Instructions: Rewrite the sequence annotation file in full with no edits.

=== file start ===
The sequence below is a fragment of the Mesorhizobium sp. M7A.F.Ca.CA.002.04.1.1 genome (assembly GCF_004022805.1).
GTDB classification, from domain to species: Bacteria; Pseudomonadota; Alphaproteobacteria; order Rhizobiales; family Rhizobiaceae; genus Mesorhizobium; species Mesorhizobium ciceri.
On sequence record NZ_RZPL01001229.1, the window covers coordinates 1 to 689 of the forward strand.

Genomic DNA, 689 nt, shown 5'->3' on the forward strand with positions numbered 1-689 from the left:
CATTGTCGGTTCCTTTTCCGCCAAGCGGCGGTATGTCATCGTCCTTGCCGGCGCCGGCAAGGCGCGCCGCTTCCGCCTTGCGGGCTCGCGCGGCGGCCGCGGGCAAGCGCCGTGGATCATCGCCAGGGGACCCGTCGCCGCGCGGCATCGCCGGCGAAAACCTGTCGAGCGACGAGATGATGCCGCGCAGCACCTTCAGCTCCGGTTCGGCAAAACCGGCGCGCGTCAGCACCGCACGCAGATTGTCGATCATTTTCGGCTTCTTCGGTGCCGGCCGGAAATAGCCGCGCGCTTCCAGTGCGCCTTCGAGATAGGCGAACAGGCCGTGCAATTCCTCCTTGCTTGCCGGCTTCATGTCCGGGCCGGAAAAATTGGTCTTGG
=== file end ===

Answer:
The sequence below is a fragment of the Mesorhizobium sp. M7A.F.Ca.CA.002.04.1.1 genome (assembly GCF_004022805.1).
GTDB classification, from domain to species: Bacteria; Pseudomonadota; Alphaproteobacteria; order Rhizobiales; family Rhizobiaceae; genus Mesorhizobium; species Mesorhizobium ciceri.
On sequence record NZ_RZPL01001229.1, the window covers coordinates 1 to 689 of the forward strand.

Genomic DNA, 689 nt, shown 5'->3' on the forward strand with positions numbered 1-689 from the left:
CATTGTCGGTTCCTTTTCCGCCAAGCGGCGGTATGTCATCGTCCTTGCCGGCGCCGGCAAGGCGCGCCGCTTCCGCCTTGCGGGCTCGCGCGGCGGCCGCGGGCAAGCGCCGTGGATCATCGCCAGGGGACCCGTCGCCGCGCGGCATCGCCGGCGAAAACCTGTCGAGCGACGAGATGATGCCGCGCAGCACCTTCAGCTCCGGTTCGGCAAAACCGGCGCGCGTCAGCACCGCACGCAGATTGTCGATCATTTTCGGCTTCTTCGGTGCCGGCCGGAAATAGCCGCGCGCTTCCAGTGCGCCTTCGAGATAGGCGAACAGGCCGTGCAATTCCTCCTTGCTTGCCGGCTTCATGTCCGGGCCGGAAAAATTGGTCTTGG